Foreword from Buncrana Together
We find that many newspaper articles just report what this or that person says and quite often put across their own political slant. On the one hand it is handy to know what each interviewee/interviewer is thinking. However, it is difficult for us just to give them a biased soapbox.
Here we have Fianna Fáil still dithering and wondering what to do about Water Charges, even preempting any Oireachtas committee discussion. Imagine the Fianna Fáil leader still playing this political game, releasing little soundbites to guage which way the wind is blowing, searching for little loopholes. Once again can we remind Micheál Martin and Fianna Fáil of their clear and unambiguous commitments to the Irish electorate.
One of the things that has struck us from the Domestic Water Commission report was the repeated reference to 'public lack of trust'.
The Irish Times
Water charges and property tax may be combined, says FF
Micheál Martin looks to creation of single household charge but not before 2019
Fianna Fáil is to consider merging the property tax and water charges in a potential compromise.
The Irish Times has learned party leader Micheál Martin is examining the prospect of amalgamating the two levies into one household charge.
However Mr Martin, who has discussed the issue with key members of his front bench, is stressing the potential move will not be considered until 2019 when the property tax is due for revaluation.
He is understood to be studying the situation in Northern Ireland and the United Kingdom for guidance on how to roll out such a charge.
This would ensure Fianna Fáil abides by its core election policy to end the water charging regime and also comply with European Commission rules.
Previously, party figures have said it would be too difficult to achieve a combined water and property charge while preserving the principle of conservation or “polluter pays, as required under EU rules.
It was also previously argued by some in Fine Gael that it would be difficult to combine a tax collected by the Revenue Commissioners with a usage charge collected by a utility company.
However, senior Fine Gael figures have said they would also be open to such a move, as long as it preserved the principle of some charges being paid.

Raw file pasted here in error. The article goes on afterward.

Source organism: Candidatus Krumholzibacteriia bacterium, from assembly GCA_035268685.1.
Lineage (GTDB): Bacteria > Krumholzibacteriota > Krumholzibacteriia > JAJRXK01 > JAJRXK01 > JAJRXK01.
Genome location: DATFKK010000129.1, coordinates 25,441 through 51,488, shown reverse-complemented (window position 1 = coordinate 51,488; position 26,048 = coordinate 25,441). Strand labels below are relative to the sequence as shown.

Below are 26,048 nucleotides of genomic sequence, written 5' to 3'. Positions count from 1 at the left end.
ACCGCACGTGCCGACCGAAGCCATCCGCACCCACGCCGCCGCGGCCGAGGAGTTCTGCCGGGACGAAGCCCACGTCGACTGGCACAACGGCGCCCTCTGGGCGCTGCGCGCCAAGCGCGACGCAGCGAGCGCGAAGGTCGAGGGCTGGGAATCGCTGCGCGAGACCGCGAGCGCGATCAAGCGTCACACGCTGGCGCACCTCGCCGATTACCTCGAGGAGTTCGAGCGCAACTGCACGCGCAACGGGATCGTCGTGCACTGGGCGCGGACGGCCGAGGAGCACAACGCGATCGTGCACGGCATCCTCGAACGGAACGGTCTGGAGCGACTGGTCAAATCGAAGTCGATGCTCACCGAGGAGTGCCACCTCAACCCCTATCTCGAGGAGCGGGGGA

- Commission aims for political compromise on water charges
- Majority should not have to pay water charges, says commission
- Dublin anti-water charge campaigners to stick with protests
Senior sources in the party yesterday insisted a combined charge could be achieved if there is a willingness to do so.
“It could be done if people really wanted to,” said one Fine Gael Minister.
A similar style charge, combining water and property levies, was tabled by former minister for the environment Phil Hogan a number of years ago. It was eventually rejected.
The report by the expert commission examining the future of water charges was published in full on Tuesday.
Chaired by former Labour Relations chair Kevin Duffy, the commission recommends normal water usage should be paid through general taxation, with a charge being levied for “wasteful” usage.
Each home will receive an allowance “that corresponds to the accepted level of usage required for domestic and personal needs”.
It insists special exemptions for those with medical conditions and others who require “high water usage should be maintained”.
The report will now be sent to an Oireachtas committee for examination and it will have three months to make a proposal to the Dáil for a vote.
Fianna Fáil’s housing spokesman Barry Cowen said a final party position would not be adopted until the deliberations of the committee were complete. “I firmly believe that the Special Oireachtas Committee on Water should now be given space to fully examine the report and to explore all of its recommendations,” he said.
Minister for Housing Simon Coveney yesterday ruled out refunding those who had previously paid water charges and indicated his focus would be on retrieving unpaid charges from those who did not pay their bills.
While Fianna Fáil had proposed to refund those who had paid their charges through a tax credit, party sources now declined to commit to this position.
“We are not sticking to anything, we are just sticking to the report,” said a party source. “We could come up with a range of options during the process of the Oireachtas commission.”
The members of the Oireachtas committee are Fianna Fáil’s Mr Cowen, Willie O’Dea, John Lahart, Mary Butler and Lorraine Clifford-Lee.
Kate O’Connell, Colm Brophy, Alan Farrell, Jim Daly, Martin Heydon and Paudie Coffey will represent Fine Gael.
Sinn Féin’s Eoin Ó Broin and Jonathan O’Brien, Labour’s Jan O’Sullivan, Anti-Austerity Alliance’s Paul Murphy and Independent TD Seamus Healy will also participate.
Source Irish Times, Nov 30, 2016